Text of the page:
The Little Sun project was founded in 2012 by artist Olafur Eliasson and engineer Frederik Ottesen to affect significant global change in the area of sustainable energy access – specifically, to bring clean, affordable, solar energy to the 1.1 billion people worldwide living without electricity in ‘off-grid’ areas.
Little Sun is at once a suite of solar products, a work of art, a social business, a global project and a way to connect the world through sharing energy.
Size of business
Employees: 25 in Berlin HQ
Little Sun currently has distribution in around 10 African countries as well as in Europe, the United States, Canada, Australia, and Japan. We utilise the funds generated from on-grid sales of Little Sun products to spread light and livelihoods in off-grid communities. Every Little Sun sold in an on-grid area of the world delivers one Little Sun to an off-grid region at a much lower, locally affordable price.
Launched at London’s Tate Modern, the Little Sun project has since distributed over 500,000 Little Sun lamps worldwide – and that number is quickly growing. Little Sun’s unique combination of beautiful design and exceptional engineering has made the products popular across the globe. The products are fun, accessible tools educating people all over the world about the benefits of solar power and sustainable sources of energy.
The Little Sun project addresses the need for light and energy in a sustainable way that benefits off-grid communities, creates local jobs, and generates local profits. Rather than a short-term fix of donating products to an off-grid region, we focus on the longer-term goal of building profitable off-grid businesses that distribute Little Sun energy at locally affordable prices. We work with our vast network of Little Sun sales agents in off-grid areas to kick-start their businesses, providing business starter kits (with an initial seed capital of Little Sun products to sell on credit), micro-entrepreneurial training, and ongoing support to those who need it.
In only four years of operation, the Little Sun project has already made a significant impact in both off-grid and on-grid areas of the world. Of the over 500,000 Little Suns distributed so far worldwide, over 250,000 have gone to off-grid areas. As people replace their toxic fuel-based lighting and energy with Little Sun solar-powered energy, 99,995 tonnes of CO2 emissions have been reduced from the atmosphere thus far. The products have saved off-grid users a total of $55,137, 283 on household energy expenses to date. And over 600 African entrepreneurs have become Little Sun sales agents.
Impact Investment by Bloomberg Philanthropies (5$ Million)
Opportunities and plans for the future
At this moment Little Sun is at the beginning of the "energy ladder". Until now there are two products. In autumn 2017 the third product will be launched. In the future there will follow more products, Little Suns aim is to become nergy service provider with a wide range of products. Very ambitious aim to 2020: Sale of 1 Mio products.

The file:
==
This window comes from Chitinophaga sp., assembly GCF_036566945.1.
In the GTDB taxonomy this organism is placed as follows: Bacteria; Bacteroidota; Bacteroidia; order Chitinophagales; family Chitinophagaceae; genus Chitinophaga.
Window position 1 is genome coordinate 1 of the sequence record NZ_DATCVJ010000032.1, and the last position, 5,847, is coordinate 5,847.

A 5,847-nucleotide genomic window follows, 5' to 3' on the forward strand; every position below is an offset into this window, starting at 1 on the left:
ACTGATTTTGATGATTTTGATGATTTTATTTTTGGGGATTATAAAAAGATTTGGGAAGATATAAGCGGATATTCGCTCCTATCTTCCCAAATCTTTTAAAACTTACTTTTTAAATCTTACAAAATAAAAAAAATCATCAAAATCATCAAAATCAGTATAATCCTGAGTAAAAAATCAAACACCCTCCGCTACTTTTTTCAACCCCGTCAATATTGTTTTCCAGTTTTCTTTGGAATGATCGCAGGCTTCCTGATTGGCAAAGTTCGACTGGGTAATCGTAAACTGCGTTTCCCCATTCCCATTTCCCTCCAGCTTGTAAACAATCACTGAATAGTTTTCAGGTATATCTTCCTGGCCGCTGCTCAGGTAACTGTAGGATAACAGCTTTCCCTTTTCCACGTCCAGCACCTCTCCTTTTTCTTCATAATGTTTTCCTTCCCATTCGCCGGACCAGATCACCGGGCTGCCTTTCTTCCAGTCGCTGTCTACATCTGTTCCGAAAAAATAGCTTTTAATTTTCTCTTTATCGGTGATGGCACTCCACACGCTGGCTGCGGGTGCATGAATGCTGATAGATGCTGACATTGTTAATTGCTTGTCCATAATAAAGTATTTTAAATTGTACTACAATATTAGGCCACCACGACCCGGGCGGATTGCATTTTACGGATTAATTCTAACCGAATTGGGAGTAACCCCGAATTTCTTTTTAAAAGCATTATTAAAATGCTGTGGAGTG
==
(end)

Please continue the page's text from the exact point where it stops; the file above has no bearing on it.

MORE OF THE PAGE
Pitfalls and challenges
How did the project came to life?
We founded the company in 2012 based on an idea by artist Olafur Eliasson and his friend Frederik Ottesen, who is a solar engineer. Thinking about energy access in Ethiopia, more specifically children studying next to poisonous kerosene lamps, they had discussed the feeling of sharing the sun with everyone else, connectivity – how does this feel? That, combined with the fact that solar and LED technology had evolved to be affordable and efficient let them conclude that everyone should be able to hold a bit of sunlight in their hands. So they began working on a solar lamp.
Olafur developed a first lamp design with a lot of feedback from friends in Ethiopia, while Frederik worked on the technology - and discussed the question of how we could have an impact. We knew that art, design and creativity have the power to evolve thoughts and to create opportunity and harnessed this power to create the Little Sun project. Shaping a positive and iconographic little tool to generate energy seemed to be a sensible path ahead. Since then, Little Sun became a symbol for global togetherness, energy access and sustainability. The lamp makes as much sense for a child in New York as it does for an adult in Sweden or a teenager in the Awasa region of Ethiopia. We all have to deal with how our resources on this planet are being used. We have different access to these resources, but we share one planet.
Pictures by courtesy of Little Sun.
Christinenstrasse 18/19, Haus 4